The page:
Since 1978, Pisgah Legal Services (PLS) has advocated on behalf of the most vulnerable populations of Western North Carolina (WNC). The work demands equal parts tenacity and hope because the need is great and the lack of resources, dire. TLLF spoke with PLS Executive Director Jim Barrett to learn more about the unique challenges of rural mountain communities and the role of philanthropy in supporting solutions.
No surprise, then, that 40-50% of renters in the PLS service area are cost-burdened. Jim shares, “We have the highest housing cost in the state and a tradition of lower wages in WNC…that stems (in part) from the tourism industry not paying the same as manufacturing does. Wealthier people with mountain houses are here for part of the year, and that drives up the cost of housing because there’s not much flat land to build housing on. And then a lot of housing units are being converted to short-term rentals because people can make more money renting that way than they can long-term.”
Jim and his team give free civil legal aid to low-income individuals, and in the year and a half following the onset of COVID-19, they’ve provided legal representation and/or consultation for 1,508 eviction cases. PLS partnered with local governments and nonprofits to get rental assistance for these tenants, many of whom fell behind on payments due to pandemic-related job loss and delays in obtaining unemployment benefits.
As Jim explains, “We helped a lot of people get relief from the federal government because the distribution process wasn’t great, and landlords and tenants didn’t know how to use it…think about people’s leases running out during the middle of the pandemic, them not being able to move, rent going up. We’ve negotiated longer rental terms in exchange for tenants getting caught up on rent. It’s ultimately about increasing housing stability.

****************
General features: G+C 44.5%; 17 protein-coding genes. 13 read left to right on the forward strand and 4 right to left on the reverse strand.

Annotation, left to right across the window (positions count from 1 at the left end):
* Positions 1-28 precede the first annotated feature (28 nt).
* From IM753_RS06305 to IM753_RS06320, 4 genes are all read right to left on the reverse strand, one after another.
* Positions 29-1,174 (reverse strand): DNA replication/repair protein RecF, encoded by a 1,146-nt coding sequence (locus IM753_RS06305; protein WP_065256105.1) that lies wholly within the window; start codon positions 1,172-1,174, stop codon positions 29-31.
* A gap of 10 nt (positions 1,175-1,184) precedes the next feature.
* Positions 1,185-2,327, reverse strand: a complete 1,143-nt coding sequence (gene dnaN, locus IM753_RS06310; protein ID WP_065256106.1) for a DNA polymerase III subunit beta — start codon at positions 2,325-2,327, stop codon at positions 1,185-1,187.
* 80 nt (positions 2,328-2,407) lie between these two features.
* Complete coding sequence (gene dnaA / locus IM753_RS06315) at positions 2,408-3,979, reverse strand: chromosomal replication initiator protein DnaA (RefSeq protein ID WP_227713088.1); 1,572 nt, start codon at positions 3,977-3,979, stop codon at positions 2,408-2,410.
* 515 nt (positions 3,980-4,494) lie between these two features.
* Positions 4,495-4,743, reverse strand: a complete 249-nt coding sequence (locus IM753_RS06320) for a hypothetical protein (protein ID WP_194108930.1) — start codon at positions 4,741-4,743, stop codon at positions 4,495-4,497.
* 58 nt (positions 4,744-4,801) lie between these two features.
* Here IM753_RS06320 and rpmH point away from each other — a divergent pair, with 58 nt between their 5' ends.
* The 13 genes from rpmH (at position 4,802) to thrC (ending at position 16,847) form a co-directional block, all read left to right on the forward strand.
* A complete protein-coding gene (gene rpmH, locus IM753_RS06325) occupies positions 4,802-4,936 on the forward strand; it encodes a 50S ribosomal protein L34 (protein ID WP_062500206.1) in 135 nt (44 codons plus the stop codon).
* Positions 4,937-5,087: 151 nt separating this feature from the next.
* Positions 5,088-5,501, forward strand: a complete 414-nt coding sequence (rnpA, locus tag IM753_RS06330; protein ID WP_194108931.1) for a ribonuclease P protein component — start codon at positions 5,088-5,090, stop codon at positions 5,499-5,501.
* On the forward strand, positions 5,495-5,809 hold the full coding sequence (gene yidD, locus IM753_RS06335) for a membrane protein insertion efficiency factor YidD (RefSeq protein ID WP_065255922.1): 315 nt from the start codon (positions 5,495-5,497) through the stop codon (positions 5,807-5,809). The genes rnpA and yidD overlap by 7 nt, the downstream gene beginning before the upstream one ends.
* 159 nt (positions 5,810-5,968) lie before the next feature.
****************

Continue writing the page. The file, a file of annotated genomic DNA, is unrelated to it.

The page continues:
PLS also devotes a significant amount of time to domestic violence and child abuse cases, immigration law, and increasing access to health insurance through the Affordable Care Act (ACA).
“With the system we have, you need to understand how to file tax returns and get an advance premium tax credit to bring down the cost of your health insurance…that’s if you even own a computer, have Internet service (a lot of mountain people don’t), know how to create a password, and can get online,” Jim says.
“And if you somehow manage to do all that, then you have to choose from a broad array of services…even though you’ve never had health insurance before and don’t know about deductions. If you get that far, you’re able to purchase health insurance for $10 a month because your income is just above the Federal Poverty Level.
“But at the end of the year, you have to file your tax return and square up whether you’ve estimated your income properly. There’s a lot of seasonal work in the mountains, and you might make good wages in the summer, but not enough to live on in the winter. So, you’re eligible for the ACA temporarily and then you get kicked off. If you estimated your income too high, you’re entitled to a refund; if you estimated too low, you realize you may have to pay more taxes. That’s where we come in.”
PLS walks clients through this process and provides education about ACA regulations. Recently, they’ve collaborated with the Dogwood Health Trust – an esteemed philanthropic leader in the region. “We got a very generous grant to expand our work and help more people get health insurance. Dogwood has referred clients and helped us advertise, which has resulted in more people getting health insurance here over the past few years than in some of the more urban counties as a percentage.”
TLLF’s Deborah Majewski comments: “One of the things that makes PLS such a critical community resource is the significant non-legal services they offer, particularly the work funded by the Dogwood grant.”
Jim notes that receiving unrestricted funding is incredibly meaningful for nonprofits like his because it enables them to manage resources in a way that best alleviates need in their specific community contexts.
Thanks to the generosity of local donors, PLS has helped establish over 20 nonprofits to fill gaps in WNC’s health and social services programming, and many former PLS staff have become nonprofit executive directors.
In this way, PLS has created a critical infrastructure for addressing the systemic causes of poverty in the region. From seniors to single moms, Veterans to the unemployed: PLS dignifies every client with the legal expertise they need and the compassion they deserve. It’s said that faith can move mountains; in the case of PLS, it’s clear that resilience and resourcefulness go a long way, too.
To date, TLLF has awarded $250,000 in general operating support to PLS. To learn more about Pisgah Legal Services, click here.